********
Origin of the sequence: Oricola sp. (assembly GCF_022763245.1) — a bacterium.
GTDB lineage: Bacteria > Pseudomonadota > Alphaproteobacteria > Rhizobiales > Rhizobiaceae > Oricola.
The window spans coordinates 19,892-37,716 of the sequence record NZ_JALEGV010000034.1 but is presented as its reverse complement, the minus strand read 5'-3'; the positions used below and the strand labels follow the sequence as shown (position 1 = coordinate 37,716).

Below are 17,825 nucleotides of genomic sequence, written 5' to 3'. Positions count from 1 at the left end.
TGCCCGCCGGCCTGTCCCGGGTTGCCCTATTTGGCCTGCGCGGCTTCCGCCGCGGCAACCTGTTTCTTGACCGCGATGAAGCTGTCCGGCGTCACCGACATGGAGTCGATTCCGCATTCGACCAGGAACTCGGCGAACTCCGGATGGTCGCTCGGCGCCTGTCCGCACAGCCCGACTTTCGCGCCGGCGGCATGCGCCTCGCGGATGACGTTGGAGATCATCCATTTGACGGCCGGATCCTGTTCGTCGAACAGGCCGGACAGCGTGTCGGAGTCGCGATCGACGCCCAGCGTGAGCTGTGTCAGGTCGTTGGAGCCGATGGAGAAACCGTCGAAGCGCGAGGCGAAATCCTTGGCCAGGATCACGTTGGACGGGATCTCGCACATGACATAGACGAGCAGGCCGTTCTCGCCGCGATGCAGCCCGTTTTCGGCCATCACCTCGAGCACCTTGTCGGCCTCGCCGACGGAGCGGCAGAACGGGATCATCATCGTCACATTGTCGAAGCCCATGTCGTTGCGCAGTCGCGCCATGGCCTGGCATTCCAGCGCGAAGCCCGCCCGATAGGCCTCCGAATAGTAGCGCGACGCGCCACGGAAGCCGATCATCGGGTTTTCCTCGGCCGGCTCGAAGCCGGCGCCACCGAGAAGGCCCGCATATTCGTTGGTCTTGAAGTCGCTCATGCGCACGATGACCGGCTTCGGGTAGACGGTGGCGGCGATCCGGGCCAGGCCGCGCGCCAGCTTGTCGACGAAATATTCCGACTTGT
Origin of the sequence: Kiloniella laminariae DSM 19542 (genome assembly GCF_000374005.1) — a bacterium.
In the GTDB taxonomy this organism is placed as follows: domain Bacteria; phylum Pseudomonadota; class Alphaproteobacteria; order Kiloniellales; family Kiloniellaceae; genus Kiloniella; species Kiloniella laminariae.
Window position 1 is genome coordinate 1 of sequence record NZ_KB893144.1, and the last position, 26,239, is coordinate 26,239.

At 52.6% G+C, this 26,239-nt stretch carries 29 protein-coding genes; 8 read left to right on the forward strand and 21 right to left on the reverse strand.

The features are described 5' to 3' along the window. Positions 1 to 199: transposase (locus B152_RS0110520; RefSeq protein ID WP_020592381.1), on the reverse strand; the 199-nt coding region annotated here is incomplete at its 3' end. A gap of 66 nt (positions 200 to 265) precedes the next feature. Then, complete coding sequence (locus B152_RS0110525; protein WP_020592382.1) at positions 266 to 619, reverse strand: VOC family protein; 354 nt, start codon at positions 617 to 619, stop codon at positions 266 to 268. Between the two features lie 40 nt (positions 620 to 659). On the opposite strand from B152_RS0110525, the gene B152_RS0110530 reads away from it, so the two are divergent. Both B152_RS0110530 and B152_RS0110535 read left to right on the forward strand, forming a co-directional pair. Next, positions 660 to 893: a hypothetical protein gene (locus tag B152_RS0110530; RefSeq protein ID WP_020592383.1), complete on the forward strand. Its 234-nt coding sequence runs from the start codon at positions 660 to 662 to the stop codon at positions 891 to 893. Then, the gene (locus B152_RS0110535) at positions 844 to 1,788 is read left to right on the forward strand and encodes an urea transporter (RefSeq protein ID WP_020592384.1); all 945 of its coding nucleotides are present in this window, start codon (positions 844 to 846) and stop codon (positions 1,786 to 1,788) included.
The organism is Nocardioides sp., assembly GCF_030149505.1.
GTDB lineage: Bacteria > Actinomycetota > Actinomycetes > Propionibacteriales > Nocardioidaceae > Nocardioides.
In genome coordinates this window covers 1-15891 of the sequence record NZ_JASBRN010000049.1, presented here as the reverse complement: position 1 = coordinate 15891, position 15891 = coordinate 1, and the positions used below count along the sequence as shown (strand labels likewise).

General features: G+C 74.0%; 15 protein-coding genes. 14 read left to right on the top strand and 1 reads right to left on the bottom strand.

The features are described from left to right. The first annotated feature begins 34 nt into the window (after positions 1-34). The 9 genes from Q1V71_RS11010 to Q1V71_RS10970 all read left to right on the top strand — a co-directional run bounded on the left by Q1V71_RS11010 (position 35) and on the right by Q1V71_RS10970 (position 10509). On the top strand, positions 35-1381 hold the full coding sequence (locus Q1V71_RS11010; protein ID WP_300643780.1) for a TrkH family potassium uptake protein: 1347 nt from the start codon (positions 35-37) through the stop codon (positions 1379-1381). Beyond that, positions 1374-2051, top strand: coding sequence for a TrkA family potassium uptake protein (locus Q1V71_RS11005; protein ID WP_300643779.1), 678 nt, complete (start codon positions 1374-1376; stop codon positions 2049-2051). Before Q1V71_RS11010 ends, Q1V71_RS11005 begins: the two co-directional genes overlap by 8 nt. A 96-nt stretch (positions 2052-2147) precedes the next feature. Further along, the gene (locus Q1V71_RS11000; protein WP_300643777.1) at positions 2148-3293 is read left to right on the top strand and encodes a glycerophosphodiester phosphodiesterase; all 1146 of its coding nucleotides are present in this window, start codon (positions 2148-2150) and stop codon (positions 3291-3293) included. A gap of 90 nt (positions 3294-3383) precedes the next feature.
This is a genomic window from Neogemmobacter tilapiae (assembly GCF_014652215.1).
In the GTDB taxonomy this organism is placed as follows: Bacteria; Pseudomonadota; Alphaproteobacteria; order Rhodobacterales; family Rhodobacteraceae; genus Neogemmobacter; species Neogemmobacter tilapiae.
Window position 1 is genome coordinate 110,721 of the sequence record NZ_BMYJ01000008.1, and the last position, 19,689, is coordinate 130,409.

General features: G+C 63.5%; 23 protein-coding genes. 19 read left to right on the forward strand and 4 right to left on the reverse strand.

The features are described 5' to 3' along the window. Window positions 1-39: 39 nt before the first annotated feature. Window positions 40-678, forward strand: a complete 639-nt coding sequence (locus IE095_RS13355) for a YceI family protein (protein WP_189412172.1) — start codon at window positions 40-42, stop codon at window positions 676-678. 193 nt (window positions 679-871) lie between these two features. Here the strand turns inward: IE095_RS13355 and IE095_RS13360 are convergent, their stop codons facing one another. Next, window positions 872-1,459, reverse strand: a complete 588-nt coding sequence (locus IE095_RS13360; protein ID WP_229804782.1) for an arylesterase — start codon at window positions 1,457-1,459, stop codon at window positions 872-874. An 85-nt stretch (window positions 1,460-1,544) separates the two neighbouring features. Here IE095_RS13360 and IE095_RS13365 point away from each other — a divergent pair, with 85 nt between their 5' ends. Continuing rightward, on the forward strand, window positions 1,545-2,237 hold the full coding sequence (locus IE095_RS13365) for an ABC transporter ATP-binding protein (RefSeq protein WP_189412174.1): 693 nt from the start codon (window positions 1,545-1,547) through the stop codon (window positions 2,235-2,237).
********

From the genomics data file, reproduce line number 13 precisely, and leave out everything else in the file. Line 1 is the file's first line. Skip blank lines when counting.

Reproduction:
In genome coordinates this window covers 1-15891 of the sequence record NZ_JASBRN010000049.1, presented here as the reverse complement: position 1 = coordinate 15891, position 15891 = coordinate 1, and the positions used below count along the sequence as shown (strand labels likewise).